Fragile peace must be protected
While there will be a sense of relief that the rioting and disorder that erupted last week has not continued over recent days, there are fears that this will be merely a brief respite.
After disgraceful scenes were witnessed at the interface at Lanark Way and with tensions higher than they have been for several years, people were braced for further serious trouble at the weekend amid planned protests marking the 23rd anniversary of the Good Friday Agreement.
However, the death of the Duke of Edinburgh on Friday led to protests being called off as a mark of respect although that did not prevent further disturbances taking place in Tiger's Bay in north Belfast and in Coleraine.
Prominent loyalist spokesman Moore Holmes has told the Irish News there is no mood for protests within the unionist community at this time and the focus is on mourning Prince Philip. But he believes there will be a resumption of protests at some stage although it is not clear when.
There can be no possible justification for people coming onto the streets to cause disruption or create mayhem. Any concerns about the Northern Ireland Protocol or any other issues must be dealt with through completely peaceful and democratic means.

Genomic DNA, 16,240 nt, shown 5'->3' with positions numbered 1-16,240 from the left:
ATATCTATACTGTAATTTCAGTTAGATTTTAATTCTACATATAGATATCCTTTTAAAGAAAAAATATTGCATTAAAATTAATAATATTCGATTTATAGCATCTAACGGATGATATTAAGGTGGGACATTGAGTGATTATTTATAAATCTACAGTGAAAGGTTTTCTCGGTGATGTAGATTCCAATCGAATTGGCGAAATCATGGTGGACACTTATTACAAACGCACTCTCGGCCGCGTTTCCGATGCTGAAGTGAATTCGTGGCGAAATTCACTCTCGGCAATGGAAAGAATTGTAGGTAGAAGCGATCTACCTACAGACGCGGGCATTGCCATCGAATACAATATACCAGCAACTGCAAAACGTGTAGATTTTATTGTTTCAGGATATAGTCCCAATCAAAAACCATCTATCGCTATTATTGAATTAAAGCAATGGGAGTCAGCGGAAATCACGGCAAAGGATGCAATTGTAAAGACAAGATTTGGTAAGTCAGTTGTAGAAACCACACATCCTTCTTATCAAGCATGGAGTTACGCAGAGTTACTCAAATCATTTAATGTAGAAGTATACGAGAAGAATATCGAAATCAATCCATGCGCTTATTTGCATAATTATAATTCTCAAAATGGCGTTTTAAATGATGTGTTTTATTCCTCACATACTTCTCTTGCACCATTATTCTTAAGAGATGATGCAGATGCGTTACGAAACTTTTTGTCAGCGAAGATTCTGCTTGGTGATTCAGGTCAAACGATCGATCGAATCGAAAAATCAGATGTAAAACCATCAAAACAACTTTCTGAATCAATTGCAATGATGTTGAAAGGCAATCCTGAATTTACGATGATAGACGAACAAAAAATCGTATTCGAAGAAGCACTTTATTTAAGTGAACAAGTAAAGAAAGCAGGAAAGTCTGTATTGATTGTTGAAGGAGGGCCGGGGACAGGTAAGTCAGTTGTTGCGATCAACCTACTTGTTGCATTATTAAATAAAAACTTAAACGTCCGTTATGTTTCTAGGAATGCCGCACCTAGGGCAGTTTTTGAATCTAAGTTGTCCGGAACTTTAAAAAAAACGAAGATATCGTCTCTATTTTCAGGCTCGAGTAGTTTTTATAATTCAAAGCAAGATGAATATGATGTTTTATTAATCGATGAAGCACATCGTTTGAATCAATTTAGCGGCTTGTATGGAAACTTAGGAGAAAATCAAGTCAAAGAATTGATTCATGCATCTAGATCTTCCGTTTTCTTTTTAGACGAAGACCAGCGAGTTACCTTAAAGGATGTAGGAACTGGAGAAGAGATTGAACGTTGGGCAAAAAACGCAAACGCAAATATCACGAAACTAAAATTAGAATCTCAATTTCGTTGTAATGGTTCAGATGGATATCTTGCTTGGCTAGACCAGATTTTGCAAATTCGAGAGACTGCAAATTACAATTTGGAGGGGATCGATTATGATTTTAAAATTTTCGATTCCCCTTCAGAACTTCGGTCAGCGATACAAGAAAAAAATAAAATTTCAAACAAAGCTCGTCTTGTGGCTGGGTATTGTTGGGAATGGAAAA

This is a time for leadership and honest conversations, particularly from unionist representatives, who must be direct and realistic about where we are.
It is not helpful for DUP chair Lord Morrow to claim that the current situation for loyalism was 'of equal seriousness' to the Ulster Workers' Council strike in 1974 and the 1985 Anglo-Irish Agreement.
Those were tumultuous times which no one wants to see repeated but they bear no resemblance to present circumstances.
What we need to see is calm and constructive leadership, and that should include the full engagement of Boris Johnson who cannot be a 'casual observer' to the violence, according to Labour shadow secretary of state Louise Haigh.
Church leaders have reminded politicians from Ireland, Britain and the EU of their responsibilities to 'peace, reconciliation and the protection of the most vulnerable.'
The Irish Church Leaders group said our 'fragile peace' should be treated with care and called on political leaders to come together 'with a genuine desire to find solutions and accommodations'.
This is a timely intervention which should cause all those in positions of influence to pause and reflect on what needs to be done to protect our 'fragile peace'.